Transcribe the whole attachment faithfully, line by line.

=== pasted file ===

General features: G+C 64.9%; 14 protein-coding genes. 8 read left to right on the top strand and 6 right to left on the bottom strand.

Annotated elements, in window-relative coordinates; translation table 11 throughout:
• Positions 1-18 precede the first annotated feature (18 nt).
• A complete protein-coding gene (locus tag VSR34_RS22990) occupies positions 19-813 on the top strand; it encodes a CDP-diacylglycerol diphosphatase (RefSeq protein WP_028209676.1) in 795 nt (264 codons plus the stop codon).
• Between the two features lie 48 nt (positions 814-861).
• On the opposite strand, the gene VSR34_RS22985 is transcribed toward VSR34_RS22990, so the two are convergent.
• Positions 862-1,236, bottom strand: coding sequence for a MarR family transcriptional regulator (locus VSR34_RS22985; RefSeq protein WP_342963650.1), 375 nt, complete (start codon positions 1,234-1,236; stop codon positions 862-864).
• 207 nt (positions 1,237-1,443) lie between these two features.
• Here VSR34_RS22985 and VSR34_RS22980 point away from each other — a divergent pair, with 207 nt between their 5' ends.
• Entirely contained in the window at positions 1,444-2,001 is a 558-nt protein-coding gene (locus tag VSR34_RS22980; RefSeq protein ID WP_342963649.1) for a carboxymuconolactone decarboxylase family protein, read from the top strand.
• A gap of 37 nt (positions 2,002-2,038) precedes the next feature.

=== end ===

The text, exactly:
General features: G+C 64.9%; 14 protein-coding genes. 8 read left to right on the top strand and 6 right to left on the bottom strand.

Annotated elements, in window-relative coordinates; translation table 11 throughout:
• Positions 1-18 precede the first annotated feature (18 nt).
• A complete protein-coding gene (locus tag VSR34_RS22990) occupies positions 19-813 on the top strand; it encodes a CDP-diacylglycerol diphosphatase (RefSeq protein WP_028209676.1) in 795 nt (264 codons plus the stop codon).
• Between the two features lie 48 nt (positions 814-861).
• On the opposite strand, the gene VSR34_RS22985 is transcribed toward VSR34_RS22990, so the two are convergent.
• Positions 862-1,236, bottom strand: coding sequence for a MarR family transcriptional regulator (locus VSR34_RS22985; RefSeq protein WP_342963650.1), 375 nt, complete (start codon positions 1,234-1,236; stop codon positions 862-864).
• 207 nt (positions 1,237-1,443) lie between these two features.
• Here VSR34_RS22985 and VSR34_RS22980 point away from each other — a divergent pair, with 207 nt between their 5' ends.
• Entirely contained in the window at positions 1,444-2,001 is a 558-nt protein-coding gene (locus tag VSR34_RS22980; RefSeq protein ID WP_342963649.1) for a carboxymuconolactone decarboxylase family protein, read from the top strand.
• A gap of 37 nt (positions 2,002-2,038) precedes the next feature.